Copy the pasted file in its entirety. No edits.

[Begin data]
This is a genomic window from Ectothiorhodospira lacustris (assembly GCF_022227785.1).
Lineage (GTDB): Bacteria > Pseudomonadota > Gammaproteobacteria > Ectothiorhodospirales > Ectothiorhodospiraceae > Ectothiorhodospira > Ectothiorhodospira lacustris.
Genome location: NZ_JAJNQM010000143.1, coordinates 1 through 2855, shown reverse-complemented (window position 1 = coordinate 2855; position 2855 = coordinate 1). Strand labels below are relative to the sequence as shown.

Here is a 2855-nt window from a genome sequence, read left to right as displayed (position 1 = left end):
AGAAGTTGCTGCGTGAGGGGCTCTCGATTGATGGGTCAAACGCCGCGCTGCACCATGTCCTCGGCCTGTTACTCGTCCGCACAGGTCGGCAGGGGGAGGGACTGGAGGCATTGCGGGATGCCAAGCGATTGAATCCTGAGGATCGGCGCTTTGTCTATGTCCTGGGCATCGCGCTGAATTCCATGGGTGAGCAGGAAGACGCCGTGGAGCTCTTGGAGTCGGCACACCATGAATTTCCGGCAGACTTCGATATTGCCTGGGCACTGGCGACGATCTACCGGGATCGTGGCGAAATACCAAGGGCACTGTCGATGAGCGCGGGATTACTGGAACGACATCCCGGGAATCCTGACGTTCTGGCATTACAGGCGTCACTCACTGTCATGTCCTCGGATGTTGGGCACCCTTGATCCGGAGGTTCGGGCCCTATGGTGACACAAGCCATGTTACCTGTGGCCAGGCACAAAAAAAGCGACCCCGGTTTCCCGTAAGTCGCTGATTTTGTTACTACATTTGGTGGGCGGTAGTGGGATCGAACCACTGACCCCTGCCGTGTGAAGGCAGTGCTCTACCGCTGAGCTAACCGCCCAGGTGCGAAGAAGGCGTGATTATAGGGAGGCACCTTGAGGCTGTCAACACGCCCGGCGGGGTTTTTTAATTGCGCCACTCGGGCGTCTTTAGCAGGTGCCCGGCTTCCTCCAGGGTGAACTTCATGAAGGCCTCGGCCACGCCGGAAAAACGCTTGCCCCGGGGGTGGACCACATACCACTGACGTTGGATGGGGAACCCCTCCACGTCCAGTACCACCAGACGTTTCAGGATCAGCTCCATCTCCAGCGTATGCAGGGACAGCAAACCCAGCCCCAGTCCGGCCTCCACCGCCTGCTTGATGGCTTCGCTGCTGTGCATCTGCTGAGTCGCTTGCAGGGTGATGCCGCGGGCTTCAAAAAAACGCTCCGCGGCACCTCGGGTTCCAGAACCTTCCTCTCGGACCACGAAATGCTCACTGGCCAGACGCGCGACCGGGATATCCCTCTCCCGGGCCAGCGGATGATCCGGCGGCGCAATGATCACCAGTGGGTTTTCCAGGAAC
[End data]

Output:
This is a genomic window from Ectothiorhodospira lacustris (assembly GCF_022227785.1).
Lineage (GTDB): Bacteria > Pseudomonadota > Gammaproteobacteria > Ectothiorhodospirales > Ectothiorhodospiraceae > Ectothiorhodospira > Ectothiorhodospira lacustris.
Genome location: NZ_JAJNQM010000143.1, coordinates 1 through 2855, shown reverse-complemented (window position 1 = coordinate 2855; position 2855 = coordinate 1). Strand labels below are relative to the sequence as shown.

Here is a 2855-nt window from a genome sequence, read left to right as displayed (position 1 = left end):
AGAAGTTGCTGCGTGAGGGGCTCTCGATTGATGGGTCAAACGCCGCGCTGCACCATGTCCTCGGCCTGTTACTCGTCCGCACAGGTCGGCAGGGGGAGGGACTGGAGGCATTGCGGGATGCCAAGCGATTGAATCCTGAGGATCGGCGCTTTGTCTATGTCCTGGGCATCGCGCTGAATTCCATGGGTGAGCAGGAAGACGCCGTGGAGCTCTTGGAGTCGGCACACCATGAATTTCCGGCAGACTTCGATATTGCCTGGGCACTGGCGACGATCTACCGGGATCGTGGCGAAATACCAAGGGCACTGTCGATGAGCGCGGGATTACTGGAACGACATCCCGGGAATCCTGACGTTCTGGCATTACAGGCGTCACTCACTGTCATGTCCTCGGATGTTGGGCACCCTTGATCCGGAGGTTCGGGCCCTATGGTGACACAAGCCATGTTACCTGTGGCCAGGCACAAAAAAAGCGACCCCGGTTTCCCGTAAGTCGCTGATTTTGTTACTACATTTGGTGGGCGGTAGTGGGATCGAACCACTGACCCCTGCCGTGTGAAGGCAGTGCTCTACCGCTGAGCTAACCGCCCAGGTGCGAAGAAGGCGTGATTATAGGGAGGCACCTTGAGGCTGTCAACACGCCCGGCGGGGTTTTTTAATTGCGCCACTCGGGCGTCTTTAGCAGGTGCCCGGCTTCCTCCAGGGTGAACTTCATGAAGGCCTCGGCCACGCCGGAAAAACGCTTGCCCCGGGGGTGGACCACATACCACTGACGTTGGATGGGGAACCCCTCCACGTCCAGTACCACCAGACGTTTCAGGATCAGCTCCATCTCCAGCGTATGCAGGGACAGCAAACCCAGCCCCAGTCCGGCCTCCACCGCCTGCTTGATGGCTTCGCTGCTGTGCATCTGCTGAGTCGCTTGCAGGGTGATGCCGCGGGCTTCAAAAAAACGCTCCGCGGCACCTCGGGTTCCAGAACCTTCCTCTCGGACCACGAAATGCTCACTGGCCAGACGCGCGACCGGGATATCCCTCTCCCGGGCCAGCGGATGATCCGGCGGCGCAATGATCACCAGTGGGTTTTCCAGGAAC